Valley Grange Supports Resolution to Protect Child Photos and Info

At their August business meeting, Valley Grange members voted unanimously to support a resolution drafted by Publicity Director Walter Boomsma. The resolution asks the National Grange Organization to create policies, procedures and programs that will guide it’s members “in the distribution of photographs and information concerning children who are involved in or attend Grange programs and functions.” Boomsma notes that the resolution does not suggest a specific policy. “This is an area with some controversy,” he explains, “and I certainly do not have all the answers. This resolution is really just asks for help.”

Boomsma believes an important aspect of this for the Grange is whether or not their meetings and events are considered private or public events. “I’ve always followed the model used by schools in complying with FERPA (Family Educational Rights and Privacy Act). I’m oversimplifying a bit, but in practice schools differentiate between “private” (a classroom during normal school hours, for example) and “public” (a sports event at the school) settings. A private setting creates the right to expect privacy and a photo cannot be published without parental consent. Public events do not carry the same restriction because there is no ‘right to an expectation of privacy’ in the public setting.”

Boomsma also is quick to point out that Valley Grange has “never had a problem” with using children’s photographs or information. He attributes this to a “cautious and conservative approach” that emphasizes protecting children and parent’s rights. “If I know a parent would prefer their child not receive publicity I’ll withhold it even if something involving that child happens at a public event.” His concern is, he says, “there are a lot of gray areas… and there are a lot of people throughout the Grange organization handling children’s photographs and information who may not fully recognize the hazards and responsibilties accompanying them–particularly when it comes to the Internet and Social Media where the risks are at least different if not greater. Just having this resolution in the system will at least create discussion.”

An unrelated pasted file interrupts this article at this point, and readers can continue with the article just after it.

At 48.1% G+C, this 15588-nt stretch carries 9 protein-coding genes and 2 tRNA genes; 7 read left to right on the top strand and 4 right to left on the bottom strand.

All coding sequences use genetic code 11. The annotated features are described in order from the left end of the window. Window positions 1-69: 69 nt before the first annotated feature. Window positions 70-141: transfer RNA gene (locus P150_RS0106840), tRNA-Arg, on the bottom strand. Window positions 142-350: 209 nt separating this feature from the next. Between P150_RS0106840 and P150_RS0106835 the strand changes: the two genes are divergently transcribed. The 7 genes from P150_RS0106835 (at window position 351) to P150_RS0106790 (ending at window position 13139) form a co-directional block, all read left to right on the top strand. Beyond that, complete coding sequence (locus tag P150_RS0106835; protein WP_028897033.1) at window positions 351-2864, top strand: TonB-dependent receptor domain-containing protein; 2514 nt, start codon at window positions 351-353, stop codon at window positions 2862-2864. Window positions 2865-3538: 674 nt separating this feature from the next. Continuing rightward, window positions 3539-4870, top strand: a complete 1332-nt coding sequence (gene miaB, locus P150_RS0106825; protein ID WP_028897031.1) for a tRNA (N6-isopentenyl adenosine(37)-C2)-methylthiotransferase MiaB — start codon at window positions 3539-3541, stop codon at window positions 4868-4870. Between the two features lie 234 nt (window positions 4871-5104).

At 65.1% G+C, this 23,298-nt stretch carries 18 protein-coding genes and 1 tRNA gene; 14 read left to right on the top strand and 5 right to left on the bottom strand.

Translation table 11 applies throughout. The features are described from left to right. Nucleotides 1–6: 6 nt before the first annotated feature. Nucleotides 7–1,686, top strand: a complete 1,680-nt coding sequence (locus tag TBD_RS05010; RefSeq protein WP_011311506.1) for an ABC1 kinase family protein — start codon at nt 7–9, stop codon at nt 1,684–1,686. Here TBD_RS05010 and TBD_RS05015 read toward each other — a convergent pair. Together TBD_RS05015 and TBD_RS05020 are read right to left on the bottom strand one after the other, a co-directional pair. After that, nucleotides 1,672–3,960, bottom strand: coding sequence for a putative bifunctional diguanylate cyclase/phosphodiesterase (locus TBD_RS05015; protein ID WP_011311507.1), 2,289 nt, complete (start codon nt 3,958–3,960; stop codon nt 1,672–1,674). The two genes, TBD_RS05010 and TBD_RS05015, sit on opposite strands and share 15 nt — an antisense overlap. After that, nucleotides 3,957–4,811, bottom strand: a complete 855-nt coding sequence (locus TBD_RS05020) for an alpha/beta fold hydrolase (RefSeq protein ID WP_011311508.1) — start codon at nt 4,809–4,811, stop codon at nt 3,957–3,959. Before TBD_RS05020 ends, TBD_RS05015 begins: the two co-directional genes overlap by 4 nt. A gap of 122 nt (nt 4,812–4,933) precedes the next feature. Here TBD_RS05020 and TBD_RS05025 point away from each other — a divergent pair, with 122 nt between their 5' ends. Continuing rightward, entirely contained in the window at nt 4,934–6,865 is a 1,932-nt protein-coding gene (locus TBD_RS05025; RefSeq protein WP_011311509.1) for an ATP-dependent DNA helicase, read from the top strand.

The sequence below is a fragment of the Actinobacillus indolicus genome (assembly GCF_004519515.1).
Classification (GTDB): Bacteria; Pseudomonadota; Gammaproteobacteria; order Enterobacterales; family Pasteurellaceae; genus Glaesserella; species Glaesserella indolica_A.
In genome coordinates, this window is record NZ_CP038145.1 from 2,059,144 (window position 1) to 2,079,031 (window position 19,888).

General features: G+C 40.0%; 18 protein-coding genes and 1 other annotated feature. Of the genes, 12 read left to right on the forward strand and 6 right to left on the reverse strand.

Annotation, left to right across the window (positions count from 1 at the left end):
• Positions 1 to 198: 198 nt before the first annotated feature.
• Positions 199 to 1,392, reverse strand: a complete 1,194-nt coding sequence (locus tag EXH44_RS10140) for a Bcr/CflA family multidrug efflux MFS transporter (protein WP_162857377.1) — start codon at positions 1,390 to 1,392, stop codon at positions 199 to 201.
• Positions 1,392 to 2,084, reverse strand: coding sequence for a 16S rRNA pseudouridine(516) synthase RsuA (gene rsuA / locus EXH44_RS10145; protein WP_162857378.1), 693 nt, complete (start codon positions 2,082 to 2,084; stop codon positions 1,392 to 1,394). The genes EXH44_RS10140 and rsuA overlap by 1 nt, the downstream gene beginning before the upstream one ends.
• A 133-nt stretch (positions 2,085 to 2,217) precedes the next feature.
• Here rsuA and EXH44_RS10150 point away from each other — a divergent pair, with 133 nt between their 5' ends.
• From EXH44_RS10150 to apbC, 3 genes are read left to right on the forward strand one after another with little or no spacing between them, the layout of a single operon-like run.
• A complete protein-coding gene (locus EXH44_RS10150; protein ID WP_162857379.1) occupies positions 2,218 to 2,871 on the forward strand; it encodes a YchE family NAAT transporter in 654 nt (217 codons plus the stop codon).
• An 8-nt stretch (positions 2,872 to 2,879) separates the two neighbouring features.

The resolution will next be considered on September 6th by the Piscataquis Pomona Grange made up of community Granges in the area. Assuming it receives support, the Maine State Grange will consider it at their State Conference in October. Again, assuming it is supported, it then is considered at National Grange Conference in November.

Read the resolution here.

Some additional resources:

An article published by the NY Times in October 2009 reveals a number of incidents where children were endangered or embarassed as a result of photos online.

About Dot Com provides a short discussion of the risks associated with posting children’s photos online and some links to resources and further reading for parents.

WikiPedia Discussion of COPPA (Children’s Online Privacy Protection Act)

WikiPedia Discussion of COPA (Children’s Online Protection Act)

Wikipedia Discussion of FERPA (Family Educational Rights and Privacy Act)